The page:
Violence is of particular concern in the lives of the young because they are still growing and developing – at a pace far more rapid than the older and more mature. Anything that interrupts or interferes with that growth has an outsized impact on the future of a child. Many children are profoundly resilient, but that adaptability and survivability is not uniformly distributed, and resilience is far likelier in less violent circumstances. Denying the goodness of an infant for a month or two by failing to answer its cries for help or refusing intimate connection encourages the development of an asocial or antisocial child, and perhaps a sociopathic adult. Violence frequently begets violence. The Christian story is about intervening in that trajectory.
Well-loved and nurtured children have more capacity to choose loving and life-giving responses. Yet human brains don’t reach maturity until around age 25, particularly when faced with crisis or unusual opportunity. That includes opportunities for violence or risk-taking, which is one reason to treat young violent offenders differently from older offenders. It’s also why young people exhibit more risky behavior than their elders – their brains simply aren’t yet capable of a more thoughtful calculus. A group of my peers was recently reflecting on some of the risky adventures of our childhoods – shooting bee bee guns in bedrooms, driving without a license, sneaking out in the middle of the night, ingesting forbidden substances. Most of us have learned something from poor choices. We expect adults to make more rational responses to life’s challenges because experience can help people learn to choose more appropriately. Yet many of the children around us live without the opportunity to learn from experience, without mentors or second chances, without adults who will repeatedly affirm their goodness and belovedness, without hope-givers when life seems darkest. The suicide rates among young people are lower than their elders, but they make suicide attempts far more frequently.
The wider and wiser community can work both to minimize violence and to inoculate against it. The role of interested adults in the lives of children is counted as one of the most significant predictors of effective and satisfied adulthood. That applies to communities as well – when the adults are interested and involved, the entire community has greater expectations and deeper hope.
The prophetic tradition offers a vision of what is possible, in that dream of a reconciled and restored creation. Religious traditions broadly share an understanding of what a good and joyful and abundant life looks like. We approach that dream by working with partners who share that vision of a healed world. We are committed to building a community of shalom, where the most vulnerable are treated as the most valuable. I believe there are several foundational values we can identify, and commit to seeking together.
1) We hold up that dream of a peace-filled world, with abundant life for all. It means safer cities and communities without threat, and relationships that shun violence as less than human. We teach and model holy and life-giving behaviors that respect the dignity of all human beings, beginning with the spiritual disciplines that help people choose non-violent responses in the midst of crisis. Love your neighbor – at all times and in all circumstances.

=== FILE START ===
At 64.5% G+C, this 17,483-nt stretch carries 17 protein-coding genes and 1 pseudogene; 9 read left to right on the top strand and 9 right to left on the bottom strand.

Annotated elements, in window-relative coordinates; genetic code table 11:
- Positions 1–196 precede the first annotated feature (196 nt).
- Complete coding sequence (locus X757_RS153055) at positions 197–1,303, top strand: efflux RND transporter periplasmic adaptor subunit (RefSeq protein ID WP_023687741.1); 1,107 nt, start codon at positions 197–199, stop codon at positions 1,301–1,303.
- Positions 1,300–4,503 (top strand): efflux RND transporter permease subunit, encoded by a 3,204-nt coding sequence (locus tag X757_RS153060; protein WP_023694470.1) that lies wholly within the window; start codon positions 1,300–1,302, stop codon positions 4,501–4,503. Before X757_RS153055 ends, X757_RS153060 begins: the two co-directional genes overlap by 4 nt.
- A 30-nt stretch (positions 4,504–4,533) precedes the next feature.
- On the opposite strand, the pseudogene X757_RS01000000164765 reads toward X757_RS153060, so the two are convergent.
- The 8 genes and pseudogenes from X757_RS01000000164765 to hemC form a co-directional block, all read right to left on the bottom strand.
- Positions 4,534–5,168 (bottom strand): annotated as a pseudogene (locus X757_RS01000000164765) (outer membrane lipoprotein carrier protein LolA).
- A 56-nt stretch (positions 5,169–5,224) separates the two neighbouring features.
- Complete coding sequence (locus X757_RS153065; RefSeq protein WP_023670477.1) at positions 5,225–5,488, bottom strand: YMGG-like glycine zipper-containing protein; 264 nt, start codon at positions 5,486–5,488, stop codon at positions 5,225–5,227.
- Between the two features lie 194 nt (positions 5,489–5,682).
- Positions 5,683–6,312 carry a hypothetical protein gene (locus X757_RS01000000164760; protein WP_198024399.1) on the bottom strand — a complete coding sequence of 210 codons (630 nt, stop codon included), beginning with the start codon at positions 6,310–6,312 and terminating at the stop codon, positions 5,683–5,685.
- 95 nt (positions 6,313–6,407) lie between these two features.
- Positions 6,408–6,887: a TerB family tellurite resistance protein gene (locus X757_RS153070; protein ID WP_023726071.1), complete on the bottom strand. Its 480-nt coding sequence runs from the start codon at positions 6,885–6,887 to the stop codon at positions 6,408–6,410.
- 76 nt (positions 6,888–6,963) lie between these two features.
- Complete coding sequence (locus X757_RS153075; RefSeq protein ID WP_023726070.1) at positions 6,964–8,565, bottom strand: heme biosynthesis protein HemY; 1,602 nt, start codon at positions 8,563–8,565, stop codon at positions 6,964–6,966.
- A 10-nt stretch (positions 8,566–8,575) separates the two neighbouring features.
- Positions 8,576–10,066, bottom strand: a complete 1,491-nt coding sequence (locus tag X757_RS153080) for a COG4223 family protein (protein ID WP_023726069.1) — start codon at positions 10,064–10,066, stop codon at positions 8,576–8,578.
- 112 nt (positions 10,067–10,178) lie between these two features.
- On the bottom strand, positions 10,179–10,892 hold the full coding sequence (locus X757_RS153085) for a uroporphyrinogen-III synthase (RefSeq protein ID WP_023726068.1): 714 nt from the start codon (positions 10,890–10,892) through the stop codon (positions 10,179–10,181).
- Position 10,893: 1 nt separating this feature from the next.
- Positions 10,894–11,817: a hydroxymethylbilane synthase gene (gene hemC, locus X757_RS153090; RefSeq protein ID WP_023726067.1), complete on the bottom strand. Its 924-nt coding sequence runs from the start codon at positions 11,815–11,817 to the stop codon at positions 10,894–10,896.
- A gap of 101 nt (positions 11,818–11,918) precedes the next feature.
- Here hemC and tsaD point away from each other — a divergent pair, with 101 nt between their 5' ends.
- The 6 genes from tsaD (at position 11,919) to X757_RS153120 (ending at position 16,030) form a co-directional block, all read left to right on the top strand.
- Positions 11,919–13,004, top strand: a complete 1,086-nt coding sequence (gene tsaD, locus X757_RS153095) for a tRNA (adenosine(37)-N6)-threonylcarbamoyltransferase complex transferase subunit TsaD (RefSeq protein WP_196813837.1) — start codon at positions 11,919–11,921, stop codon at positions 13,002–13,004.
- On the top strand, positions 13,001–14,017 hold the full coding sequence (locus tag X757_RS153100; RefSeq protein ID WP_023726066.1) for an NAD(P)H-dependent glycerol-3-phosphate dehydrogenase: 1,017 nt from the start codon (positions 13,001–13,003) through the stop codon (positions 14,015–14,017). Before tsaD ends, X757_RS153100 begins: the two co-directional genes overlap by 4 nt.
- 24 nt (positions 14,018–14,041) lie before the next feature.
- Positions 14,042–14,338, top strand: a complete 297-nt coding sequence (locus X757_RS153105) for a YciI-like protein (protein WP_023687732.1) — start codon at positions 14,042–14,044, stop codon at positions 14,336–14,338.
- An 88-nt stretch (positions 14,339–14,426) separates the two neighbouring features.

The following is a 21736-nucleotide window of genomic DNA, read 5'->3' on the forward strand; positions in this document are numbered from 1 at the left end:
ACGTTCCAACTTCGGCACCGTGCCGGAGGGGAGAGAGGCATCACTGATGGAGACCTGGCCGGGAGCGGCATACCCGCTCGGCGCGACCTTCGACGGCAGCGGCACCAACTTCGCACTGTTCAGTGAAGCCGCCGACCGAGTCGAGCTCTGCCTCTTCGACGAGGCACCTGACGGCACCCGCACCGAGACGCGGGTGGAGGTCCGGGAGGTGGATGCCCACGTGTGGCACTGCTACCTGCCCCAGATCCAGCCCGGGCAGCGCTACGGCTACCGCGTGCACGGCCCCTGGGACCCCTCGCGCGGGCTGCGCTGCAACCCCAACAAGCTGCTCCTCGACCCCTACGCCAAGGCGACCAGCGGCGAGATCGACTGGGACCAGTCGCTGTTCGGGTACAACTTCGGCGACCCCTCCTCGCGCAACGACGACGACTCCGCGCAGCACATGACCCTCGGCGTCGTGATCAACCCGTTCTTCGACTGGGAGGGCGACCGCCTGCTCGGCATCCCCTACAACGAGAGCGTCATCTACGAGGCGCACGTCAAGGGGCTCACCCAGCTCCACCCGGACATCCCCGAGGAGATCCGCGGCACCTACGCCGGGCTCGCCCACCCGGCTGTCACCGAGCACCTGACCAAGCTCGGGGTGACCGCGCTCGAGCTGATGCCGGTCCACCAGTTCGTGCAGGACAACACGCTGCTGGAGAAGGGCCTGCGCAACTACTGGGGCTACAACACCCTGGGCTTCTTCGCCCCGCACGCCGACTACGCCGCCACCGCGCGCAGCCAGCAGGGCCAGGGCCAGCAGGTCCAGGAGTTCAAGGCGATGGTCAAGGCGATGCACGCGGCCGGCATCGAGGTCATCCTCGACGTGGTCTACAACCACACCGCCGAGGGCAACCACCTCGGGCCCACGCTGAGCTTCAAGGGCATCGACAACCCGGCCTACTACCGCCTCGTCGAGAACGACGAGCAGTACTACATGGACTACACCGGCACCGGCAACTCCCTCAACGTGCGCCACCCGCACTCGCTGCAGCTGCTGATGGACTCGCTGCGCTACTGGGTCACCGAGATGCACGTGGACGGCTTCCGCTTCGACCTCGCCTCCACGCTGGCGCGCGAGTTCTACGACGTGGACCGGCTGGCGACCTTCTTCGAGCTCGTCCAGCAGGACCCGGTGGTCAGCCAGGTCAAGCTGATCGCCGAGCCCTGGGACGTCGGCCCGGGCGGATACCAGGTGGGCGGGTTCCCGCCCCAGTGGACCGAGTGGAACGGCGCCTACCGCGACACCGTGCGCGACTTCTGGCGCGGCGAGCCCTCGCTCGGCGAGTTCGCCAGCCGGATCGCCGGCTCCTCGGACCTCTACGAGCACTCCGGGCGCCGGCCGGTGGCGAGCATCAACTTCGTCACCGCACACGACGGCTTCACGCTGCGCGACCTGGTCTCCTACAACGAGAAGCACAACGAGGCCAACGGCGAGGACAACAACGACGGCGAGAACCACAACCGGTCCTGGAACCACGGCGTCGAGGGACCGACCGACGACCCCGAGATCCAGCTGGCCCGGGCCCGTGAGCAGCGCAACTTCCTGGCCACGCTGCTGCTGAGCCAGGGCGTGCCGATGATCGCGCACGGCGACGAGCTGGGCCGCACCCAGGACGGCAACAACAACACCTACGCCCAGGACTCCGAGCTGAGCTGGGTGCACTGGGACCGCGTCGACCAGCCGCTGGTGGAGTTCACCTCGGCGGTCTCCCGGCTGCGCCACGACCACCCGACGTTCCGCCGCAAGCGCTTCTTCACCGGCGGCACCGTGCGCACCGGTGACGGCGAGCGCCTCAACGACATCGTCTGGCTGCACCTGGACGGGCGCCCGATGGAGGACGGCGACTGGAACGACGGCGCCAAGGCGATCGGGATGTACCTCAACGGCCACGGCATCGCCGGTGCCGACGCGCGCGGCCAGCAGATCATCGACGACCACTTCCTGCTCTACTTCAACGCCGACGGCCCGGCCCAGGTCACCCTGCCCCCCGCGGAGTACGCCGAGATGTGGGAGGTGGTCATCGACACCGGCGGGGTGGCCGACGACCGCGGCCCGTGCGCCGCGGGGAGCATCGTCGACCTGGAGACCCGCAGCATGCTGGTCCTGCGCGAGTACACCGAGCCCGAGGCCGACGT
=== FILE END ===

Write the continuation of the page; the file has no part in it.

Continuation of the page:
2) We are aware of and responsive to the experience of violence around us. Look for the lonely – something like a third of us are profoundly isolated. Ensure access to early childhood educational programs, provide afterschool and summer camp opportunities for children and young people, and help them learn to be leaders. Become people of compassion – offering presence and solidarity in the face of grief, absence, and loss.
3) Advocate for justice in society. Demand decent and effective schools for all children, not simply the few. Make health care available to all, nurture the gifts of every child for life in community. Build frameworks of relationship that expect peace, that seek reconciliation rather than revenge, and work to shift cultures of violence and scarcity into belovedness and abundance. Confront bullies, and question practices, habits, and traditions that perpetuate prejudice or limit possibilities for larger life.
4) Remember the rest of creation as a partner in more abundant life. Start gardens, help kids learn about where food comes from and how to gather and cook healthy meals. Let them feed others. Help young people discover the wonder of the world around us – in bugs and rocks, in stars and starfish. Help them develop the creativity of their minds and bodies through music and math puzzles, dance and painting, tree-climbing and diving – maybe even skydiving!
Above all, teach and live and model hope for a different, more peace-filled world. Expect non-violent living conditions and social structures, and ensure that help and support are available in time of crisis. Stand in solidarity with those who experience violence – enter in to other lives and situations, rather than fleeing or ignoring the pain. Be part of an alternative vision that insists all children are precious, should live with hope-filled possibility, and have adults involved in their lives to help them discover that hope. Together, we can become the communities we desire and yearn for – with streets that are safe enough to play in, and filled with joyful children.
 Lamentations 2:11-12
 A high school student murdered in Rochester yesterday: http://www.democratandchronicle.com/story/news/local/2013/11/07/honor-student-shot-killed-at-home-was-not-intended-target/3466819/
 Zechariah 8:4-5
 Matthew 19:14 and parallels: let the little children come to me…
 Matthew 18:6 and parallels: “If any of you put a stumbling block before one of these little ones who believe in me, it would be better for you if a great millstone were put around your neck and you were drowned in the depth of the sea.”
 Completion rates of about 1 in 25 attempts for youth, vs. 1 in 4 for the elderly. Suicide rate overall about 10.5 per 100,000 for ages 15-24, vs. 15-18 per 100,000 for those over age 25. http://www.afsp.org/understanding-suicide/facts-and-figures